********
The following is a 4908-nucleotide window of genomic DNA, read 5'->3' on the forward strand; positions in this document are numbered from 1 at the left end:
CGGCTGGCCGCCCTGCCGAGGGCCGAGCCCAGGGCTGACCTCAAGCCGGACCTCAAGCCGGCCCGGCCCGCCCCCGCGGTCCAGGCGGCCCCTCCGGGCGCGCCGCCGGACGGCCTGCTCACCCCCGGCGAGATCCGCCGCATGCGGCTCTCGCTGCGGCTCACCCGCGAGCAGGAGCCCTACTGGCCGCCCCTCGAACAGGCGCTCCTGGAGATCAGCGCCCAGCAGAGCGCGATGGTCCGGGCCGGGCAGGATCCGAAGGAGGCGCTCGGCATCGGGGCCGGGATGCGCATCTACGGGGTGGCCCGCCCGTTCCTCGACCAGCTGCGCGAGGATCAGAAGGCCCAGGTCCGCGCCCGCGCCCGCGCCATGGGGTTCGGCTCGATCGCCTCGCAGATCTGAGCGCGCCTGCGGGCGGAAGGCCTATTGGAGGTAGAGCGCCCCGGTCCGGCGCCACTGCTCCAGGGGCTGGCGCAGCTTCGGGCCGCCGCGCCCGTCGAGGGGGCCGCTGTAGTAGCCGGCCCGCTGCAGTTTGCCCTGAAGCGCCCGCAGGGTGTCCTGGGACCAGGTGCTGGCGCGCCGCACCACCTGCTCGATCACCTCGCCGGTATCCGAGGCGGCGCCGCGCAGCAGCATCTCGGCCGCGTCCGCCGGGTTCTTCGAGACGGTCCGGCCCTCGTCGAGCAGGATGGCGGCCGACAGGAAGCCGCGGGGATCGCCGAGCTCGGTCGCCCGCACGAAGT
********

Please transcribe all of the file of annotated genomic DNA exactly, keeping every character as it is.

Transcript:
The following is a 4908-nucleotide window of genomic DNA, read 5'->3' on the forward strand; positions in this document are numbered from 1 at the left end:
CGGCTGGCCGCCCTGCCGAGGGCCGAGCCCAGGGCTGACCTCAAGCCGGACCTCAAGCCGGCCCGGCCCGCCCCCGCGGTCCAGGCGGCCCCTCCGGGCGCGCCGCCGGACGGCCTGCTCACCCCCGGCGAGATCCGCCGCATGCGGCTCTCGCTGCGGCTCACCCGCGAGCAGGAGCCCTACTGGCCGCCCCTCGAACAGGCGCTCCTGGAGATCAGCGCCCAGCAGAGCGCGATGGTCCGGGCCGGGCAGGATCCGAAGGAGGCGCTCGGCATCGGGGCCGGGATGCGCATCTACGGGGTGGCCCGCCCGTTCCTCGACCAGCTGCGCGAGGATCAGAAGGCCCAGGTCCGCGCCCGCGCCCGCGCCATGGGGTTCGGCTCGATCGCCTCGCAGATCTGAGCGCGCCTGCGGGCGGAAGGCCTATTGGAGGTAGAGCGCCCCGGTCCGGCGCCACTGCTCCAGGGGCTGGCGCAGCTTCGGGCCGCCGCGCCCGTCGAGGGGGCCGCTGTAGTAGCCGGCCCGCTGCAGTTTGCCCTGAAGCGCCCGCAGGGTGTCCTGGGACCAGGTGCTGGCGCGCCGCACCACCTGCTCGATCACCTCGCCGGTATCCGAGGCGGCGCCGCGCAGCAGCATCTCGGCCGCGTCCGCCGGGTTCTTCGAGACGGTCCGGCCCTCGTCGAGCAGGATGGCGGCCGACAGGAAGCCGCGGGGATCGCCGAGCTCGGTCGCCCGCACGAAGT